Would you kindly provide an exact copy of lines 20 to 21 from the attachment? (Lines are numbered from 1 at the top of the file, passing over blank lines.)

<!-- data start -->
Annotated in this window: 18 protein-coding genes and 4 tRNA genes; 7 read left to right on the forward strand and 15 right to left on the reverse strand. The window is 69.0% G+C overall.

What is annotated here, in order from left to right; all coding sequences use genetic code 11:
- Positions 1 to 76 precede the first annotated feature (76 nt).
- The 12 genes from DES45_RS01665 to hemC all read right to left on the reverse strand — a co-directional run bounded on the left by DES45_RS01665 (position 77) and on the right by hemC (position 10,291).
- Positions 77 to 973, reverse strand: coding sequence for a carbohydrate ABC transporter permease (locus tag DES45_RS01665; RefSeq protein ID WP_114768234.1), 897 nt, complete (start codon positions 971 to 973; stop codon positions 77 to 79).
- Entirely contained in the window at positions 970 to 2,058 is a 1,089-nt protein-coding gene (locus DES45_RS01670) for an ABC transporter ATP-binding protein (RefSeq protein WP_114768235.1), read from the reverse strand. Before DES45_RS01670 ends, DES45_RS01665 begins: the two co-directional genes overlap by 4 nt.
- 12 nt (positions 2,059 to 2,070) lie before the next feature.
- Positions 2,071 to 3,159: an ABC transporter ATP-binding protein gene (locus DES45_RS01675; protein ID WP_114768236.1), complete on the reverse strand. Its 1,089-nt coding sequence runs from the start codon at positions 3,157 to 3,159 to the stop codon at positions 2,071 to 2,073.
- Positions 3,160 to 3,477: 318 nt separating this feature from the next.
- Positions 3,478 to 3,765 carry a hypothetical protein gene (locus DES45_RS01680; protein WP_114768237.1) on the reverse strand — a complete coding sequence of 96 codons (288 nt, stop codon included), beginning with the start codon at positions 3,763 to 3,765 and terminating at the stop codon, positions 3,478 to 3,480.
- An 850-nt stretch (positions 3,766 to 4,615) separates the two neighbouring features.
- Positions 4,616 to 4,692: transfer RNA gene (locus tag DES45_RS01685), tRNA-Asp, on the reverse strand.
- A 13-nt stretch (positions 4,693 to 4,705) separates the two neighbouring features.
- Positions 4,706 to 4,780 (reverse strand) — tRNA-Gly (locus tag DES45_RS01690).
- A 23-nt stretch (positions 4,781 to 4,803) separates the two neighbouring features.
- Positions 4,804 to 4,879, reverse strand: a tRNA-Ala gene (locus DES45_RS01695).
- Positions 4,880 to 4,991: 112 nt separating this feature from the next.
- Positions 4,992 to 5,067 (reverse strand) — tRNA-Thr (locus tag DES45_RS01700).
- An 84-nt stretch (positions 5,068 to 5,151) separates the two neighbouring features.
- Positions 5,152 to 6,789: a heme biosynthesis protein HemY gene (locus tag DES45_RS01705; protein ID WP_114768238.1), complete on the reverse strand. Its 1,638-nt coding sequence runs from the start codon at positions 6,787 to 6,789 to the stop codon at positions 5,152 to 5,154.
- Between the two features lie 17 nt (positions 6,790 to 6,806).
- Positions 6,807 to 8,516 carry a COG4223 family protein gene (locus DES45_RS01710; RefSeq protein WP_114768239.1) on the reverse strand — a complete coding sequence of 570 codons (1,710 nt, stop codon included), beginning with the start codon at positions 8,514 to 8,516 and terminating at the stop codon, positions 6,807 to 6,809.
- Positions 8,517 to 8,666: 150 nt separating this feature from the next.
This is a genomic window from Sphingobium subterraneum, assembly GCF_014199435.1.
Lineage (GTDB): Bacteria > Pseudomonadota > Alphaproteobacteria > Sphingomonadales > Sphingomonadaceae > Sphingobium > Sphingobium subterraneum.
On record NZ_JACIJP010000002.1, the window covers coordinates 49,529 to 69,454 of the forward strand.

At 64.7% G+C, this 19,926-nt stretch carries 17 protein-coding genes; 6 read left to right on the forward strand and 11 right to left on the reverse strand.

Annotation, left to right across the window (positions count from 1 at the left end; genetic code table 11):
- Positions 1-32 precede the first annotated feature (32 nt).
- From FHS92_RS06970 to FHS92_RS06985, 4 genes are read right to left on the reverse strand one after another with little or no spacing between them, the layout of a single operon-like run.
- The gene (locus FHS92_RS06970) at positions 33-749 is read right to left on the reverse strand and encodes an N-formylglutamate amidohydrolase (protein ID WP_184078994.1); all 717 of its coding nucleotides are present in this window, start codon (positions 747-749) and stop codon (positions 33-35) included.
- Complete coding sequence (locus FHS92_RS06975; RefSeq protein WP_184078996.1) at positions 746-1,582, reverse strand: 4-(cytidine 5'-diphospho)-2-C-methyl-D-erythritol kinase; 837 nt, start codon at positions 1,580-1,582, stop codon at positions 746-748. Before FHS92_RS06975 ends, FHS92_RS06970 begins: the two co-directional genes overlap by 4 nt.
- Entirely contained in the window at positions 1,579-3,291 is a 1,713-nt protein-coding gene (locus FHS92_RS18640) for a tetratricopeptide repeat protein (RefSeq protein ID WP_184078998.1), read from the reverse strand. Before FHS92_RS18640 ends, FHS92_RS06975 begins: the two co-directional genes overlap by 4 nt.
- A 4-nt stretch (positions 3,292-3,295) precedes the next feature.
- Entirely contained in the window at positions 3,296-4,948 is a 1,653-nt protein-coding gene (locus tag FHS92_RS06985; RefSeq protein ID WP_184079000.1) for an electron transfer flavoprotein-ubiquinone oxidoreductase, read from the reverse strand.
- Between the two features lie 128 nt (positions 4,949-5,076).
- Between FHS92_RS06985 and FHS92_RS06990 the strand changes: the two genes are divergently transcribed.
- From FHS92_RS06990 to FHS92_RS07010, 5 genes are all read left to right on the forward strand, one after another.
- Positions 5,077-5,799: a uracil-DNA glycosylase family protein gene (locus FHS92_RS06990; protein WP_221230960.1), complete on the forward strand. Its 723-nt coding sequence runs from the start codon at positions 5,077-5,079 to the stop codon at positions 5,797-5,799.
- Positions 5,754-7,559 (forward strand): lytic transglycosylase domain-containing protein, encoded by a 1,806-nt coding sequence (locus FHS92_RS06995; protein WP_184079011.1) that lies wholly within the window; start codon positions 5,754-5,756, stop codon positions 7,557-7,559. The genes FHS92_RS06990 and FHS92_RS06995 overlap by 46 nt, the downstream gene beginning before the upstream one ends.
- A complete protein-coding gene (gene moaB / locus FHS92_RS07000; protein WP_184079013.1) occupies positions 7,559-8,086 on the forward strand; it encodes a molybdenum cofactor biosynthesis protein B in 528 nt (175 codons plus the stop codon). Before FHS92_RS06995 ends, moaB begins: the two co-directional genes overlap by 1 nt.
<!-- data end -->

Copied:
- Positions 5,152 to 6,789: a heme biosynthesis protein HemY gene (locus tag DES45_RS01705; protein ID WP_114768238.1), complete on the reverse strand. Its 1,638-nt coding sequence runs from the start codon at positions 6,787 to 6,789 to the stop codon at positions 5,152 to 5,154.
- Between the two features lie 17 nt (positions 6,790 to 6,806).